There's no reason a glover's son couldn't have written the plays. To think otherwise is little more than snobberyby Jonathan Healey / May 3, 2018 / Leave a comment
Could a glover’s son from a provincial town really have created some of the greatest works of literature ever written?
They usually deny it, but for those who doubt the “man from Stratford” wrote the Shakespeare plays, this question lies at the heart of the issue.
The authors of the ‘Declaration of Reasonable Doubt About the Identity of William Shakespeare’—which has over 4,000 signatories—for example, are incredulous that a man who grew up in an “illiterate household” in the “remote agricultural town” of Stratford, could be such a sublime and timeless genius.
There’s no evidence he travelled; his daughters—so they claim—were never taught to write. Nor did he go to university.
How could such a man have written the Merchant of Venice, or the Sonnets?
“The works,” they argue, show extensive knowledge of law, philosophy, classical literature, ancient and modern history, mathematics, astronomy, art, music, medicine, horticulture, heraldry, military and naval terminology and tactics; etiquette and manners of the nobility; English, French and Italian court life; Italy; and aristocratic pastimes such as falconry, equestrian sports and royal tennis.”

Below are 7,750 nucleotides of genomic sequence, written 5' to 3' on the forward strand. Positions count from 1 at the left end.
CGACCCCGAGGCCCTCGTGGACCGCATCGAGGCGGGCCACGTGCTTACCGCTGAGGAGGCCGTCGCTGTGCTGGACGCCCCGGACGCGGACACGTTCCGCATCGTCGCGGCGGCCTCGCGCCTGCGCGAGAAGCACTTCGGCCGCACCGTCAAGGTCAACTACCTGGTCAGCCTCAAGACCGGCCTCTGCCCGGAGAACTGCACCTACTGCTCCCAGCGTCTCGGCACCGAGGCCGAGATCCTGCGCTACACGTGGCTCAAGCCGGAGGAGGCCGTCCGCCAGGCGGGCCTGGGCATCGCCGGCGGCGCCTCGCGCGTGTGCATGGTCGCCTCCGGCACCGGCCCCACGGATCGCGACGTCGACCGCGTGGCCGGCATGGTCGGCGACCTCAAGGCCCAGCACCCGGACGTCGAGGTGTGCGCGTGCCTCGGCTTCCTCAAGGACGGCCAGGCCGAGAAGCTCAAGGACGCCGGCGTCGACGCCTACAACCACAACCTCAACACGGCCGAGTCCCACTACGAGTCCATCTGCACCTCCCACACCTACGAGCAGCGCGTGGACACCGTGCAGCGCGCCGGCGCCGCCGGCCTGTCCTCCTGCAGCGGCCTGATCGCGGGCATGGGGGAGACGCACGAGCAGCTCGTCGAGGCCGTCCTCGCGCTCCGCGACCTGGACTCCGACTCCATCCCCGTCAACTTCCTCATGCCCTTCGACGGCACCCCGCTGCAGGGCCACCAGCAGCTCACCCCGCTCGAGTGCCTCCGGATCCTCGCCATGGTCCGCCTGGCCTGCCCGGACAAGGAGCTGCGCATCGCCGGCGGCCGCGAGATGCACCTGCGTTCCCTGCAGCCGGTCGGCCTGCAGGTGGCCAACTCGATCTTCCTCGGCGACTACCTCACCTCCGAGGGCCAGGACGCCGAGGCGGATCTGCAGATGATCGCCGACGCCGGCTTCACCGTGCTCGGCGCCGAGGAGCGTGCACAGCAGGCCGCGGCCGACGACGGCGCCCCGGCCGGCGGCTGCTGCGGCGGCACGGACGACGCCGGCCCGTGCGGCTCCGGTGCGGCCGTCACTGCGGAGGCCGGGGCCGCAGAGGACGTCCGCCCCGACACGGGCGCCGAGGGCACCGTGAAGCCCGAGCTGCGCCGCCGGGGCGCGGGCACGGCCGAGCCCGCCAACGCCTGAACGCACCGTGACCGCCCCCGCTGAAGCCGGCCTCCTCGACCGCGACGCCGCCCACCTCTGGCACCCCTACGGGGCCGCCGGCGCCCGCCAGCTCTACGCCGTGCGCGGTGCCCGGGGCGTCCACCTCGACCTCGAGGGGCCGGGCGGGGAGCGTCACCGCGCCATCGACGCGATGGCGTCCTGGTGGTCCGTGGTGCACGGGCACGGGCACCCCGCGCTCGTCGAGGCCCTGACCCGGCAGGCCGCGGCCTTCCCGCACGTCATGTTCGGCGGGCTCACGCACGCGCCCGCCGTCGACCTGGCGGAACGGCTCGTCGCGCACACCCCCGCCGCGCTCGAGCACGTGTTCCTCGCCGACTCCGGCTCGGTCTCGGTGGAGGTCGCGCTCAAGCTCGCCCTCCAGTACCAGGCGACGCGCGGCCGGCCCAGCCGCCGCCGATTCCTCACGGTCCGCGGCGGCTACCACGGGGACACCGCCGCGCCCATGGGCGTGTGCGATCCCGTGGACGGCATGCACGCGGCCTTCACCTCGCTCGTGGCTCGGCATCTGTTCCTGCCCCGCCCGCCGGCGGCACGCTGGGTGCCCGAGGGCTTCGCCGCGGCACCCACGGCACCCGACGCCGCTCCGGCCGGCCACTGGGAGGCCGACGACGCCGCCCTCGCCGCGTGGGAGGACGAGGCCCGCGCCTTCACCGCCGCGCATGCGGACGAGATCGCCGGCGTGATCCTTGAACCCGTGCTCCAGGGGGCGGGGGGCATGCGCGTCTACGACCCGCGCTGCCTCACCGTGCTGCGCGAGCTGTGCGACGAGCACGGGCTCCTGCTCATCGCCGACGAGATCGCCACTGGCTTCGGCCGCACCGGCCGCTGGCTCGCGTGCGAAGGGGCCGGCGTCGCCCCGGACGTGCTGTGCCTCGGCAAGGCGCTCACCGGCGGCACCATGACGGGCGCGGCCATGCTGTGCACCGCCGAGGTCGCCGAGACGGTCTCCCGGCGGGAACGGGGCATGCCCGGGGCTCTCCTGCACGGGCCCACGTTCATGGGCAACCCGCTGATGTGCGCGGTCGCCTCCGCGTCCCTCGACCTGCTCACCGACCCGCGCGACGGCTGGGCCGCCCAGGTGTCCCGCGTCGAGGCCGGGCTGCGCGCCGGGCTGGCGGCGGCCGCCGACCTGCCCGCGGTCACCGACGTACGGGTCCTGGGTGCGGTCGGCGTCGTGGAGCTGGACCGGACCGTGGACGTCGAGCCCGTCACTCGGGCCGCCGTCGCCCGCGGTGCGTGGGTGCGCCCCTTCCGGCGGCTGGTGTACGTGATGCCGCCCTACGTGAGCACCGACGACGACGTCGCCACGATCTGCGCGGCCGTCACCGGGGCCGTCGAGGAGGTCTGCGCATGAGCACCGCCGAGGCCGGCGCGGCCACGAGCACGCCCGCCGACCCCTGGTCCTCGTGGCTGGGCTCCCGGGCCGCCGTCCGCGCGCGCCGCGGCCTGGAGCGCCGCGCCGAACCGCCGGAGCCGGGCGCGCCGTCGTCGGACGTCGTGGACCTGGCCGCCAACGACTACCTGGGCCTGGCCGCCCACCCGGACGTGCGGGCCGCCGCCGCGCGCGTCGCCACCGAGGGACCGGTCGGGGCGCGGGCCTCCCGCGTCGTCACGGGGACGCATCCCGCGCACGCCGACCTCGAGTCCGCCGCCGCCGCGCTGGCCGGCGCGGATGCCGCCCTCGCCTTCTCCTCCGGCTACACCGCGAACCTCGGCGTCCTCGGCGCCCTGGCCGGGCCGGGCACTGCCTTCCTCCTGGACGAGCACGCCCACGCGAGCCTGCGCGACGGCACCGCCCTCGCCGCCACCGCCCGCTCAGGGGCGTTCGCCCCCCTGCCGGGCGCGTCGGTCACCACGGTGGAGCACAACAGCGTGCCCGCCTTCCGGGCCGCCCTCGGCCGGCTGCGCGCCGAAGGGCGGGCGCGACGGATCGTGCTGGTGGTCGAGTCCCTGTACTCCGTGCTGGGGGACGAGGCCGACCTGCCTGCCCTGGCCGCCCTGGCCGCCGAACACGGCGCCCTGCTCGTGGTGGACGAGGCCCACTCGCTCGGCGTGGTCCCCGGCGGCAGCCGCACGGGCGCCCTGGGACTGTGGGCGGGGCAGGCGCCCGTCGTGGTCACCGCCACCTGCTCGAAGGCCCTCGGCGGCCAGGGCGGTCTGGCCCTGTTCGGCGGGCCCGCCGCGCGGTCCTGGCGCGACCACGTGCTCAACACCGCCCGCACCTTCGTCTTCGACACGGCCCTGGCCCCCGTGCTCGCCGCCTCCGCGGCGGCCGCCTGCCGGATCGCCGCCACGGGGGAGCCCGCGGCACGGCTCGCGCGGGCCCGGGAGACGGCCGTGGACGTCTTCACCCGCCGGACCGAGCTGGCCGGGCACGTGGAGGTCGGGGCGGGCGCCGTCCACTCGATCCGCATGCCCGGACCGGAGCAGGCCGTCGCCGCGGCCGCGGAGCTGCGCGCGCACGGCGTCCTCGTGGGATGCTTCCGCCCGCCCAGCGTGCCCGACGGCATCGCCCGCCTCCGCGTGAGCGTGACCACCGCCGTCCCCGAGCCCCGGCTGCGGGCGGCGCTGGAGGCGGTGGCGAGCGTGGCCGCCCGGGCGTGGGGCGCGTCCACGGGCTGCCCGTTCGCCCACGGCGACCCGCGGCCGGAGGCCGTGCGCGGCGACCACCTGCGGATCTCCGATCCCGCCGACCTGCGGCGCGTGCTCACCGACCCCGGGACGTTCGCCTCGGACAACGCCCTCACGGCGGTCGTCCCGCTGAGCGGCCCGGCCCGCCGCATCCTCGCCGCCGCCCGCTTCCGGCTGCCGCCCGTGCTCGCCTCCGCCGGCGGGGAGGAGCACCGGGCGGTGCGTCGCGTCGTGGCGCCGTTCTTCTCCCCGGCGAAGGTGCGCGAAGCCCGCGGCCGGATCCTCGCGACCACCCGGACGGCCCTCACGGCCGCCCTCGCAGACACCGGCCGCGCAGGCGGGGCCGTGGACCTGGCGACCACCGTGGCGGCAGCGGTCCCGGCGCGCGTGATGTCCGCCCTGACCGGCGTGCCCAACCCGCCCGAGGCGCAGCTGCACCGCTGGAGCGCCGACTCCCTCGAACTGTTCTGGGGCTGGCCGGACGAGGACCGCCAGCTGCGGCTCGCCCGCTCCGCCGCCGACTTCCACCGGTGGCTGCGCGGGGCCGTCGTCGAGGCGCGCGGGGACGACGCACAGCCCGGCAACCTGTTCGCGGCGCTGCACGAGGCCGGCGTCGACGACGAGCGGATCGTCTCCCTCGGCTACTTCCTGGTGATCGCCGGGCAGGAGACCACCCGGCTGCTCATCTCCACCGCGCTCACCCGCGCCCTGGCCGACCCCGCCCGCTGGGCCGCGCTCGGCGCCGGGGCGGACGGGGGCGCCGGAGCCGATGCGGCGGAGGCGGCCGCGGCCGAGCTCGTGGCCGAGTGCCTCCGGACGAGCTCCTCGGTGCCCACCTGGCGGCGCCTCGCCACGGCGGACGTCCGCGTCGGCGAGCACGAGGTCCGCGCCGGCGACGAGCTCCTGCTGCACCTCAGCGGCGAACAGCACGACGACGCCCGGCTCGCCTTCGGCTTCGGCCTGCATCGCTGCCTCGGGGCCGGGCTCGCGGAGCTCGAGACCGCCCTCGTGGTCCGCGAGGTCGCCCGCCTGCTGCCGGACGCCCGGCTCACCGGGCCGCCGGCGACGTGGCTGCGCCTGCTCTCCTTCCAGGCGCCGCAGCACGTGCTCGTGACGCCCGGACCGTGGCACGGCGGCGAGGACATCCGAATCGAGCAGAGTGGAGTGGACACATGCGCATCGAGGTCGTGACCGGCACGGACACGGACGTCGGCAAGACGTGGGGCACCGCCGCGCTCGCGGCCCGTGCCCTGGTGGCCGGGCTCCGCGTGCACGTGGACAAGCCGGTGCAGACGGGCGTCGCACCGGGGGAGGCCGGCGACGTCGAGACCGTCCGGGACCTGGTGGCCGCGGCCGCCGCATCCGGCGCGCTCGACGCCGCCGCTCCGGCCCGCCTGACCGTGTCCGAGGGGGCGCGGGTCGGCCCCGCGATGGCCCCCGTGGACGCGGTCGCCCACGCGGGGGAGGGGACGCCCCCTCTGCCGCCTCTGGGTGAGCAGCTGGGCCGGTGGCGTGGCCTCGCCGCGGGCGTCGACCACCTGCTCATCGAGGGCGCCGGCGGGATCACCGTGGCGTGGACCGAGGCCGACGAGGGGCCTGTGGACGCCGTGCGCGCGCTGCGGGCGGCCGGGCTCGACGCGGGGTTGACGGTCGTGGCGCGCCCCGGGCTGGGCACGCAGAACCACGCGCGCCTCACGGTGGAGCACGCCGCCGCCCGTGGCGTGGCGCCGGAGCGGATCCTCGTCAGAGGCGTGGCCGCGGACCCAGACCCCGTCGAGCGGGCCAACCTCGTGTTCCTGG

“Nothing,” they conclude, “that we know about Mr Shakspere [sic] accounts for this.”
Hence the attraction of one of the most popular alternatives: Edward de Vere, 17th Earl of Oxford, may have been dead by 1604, but he was at least sufficiently well-to-do.
“I had forgotten the fart”
In fact, the direct contemporary evidence for the “man of Stratford” is very strong.
There are numerous references to ‘William Shakespeare’ as the author of the key plays, and the First Folio—published in 1623—is unequivocal.
Biographer and wit John Aubrey, writing half a century after Shakespeare’s death, was in no doubt. The Earl of Oxford, meanwhile, he remembered as a courtier who accidentally farted in front of Queen Elizabeth, before scurrying away to the Continent out of sheer embarrassment (according to Aubrey, when Oxford returned after seven years, Elizabeth quipped “My Lord, I had forgotten the fart”).
What’s more, the ‘problematic’ evidence brought up by doubters evaporates once subjected to basic techniques of historical analysis.
Yes, Shakespeare signed his name in a multitude of ways—but this was quite normal for the time. Edward Coke, the greatest legal mind of the age, used both ‘Coke’ and ‘Cook’, and nobody is claiming…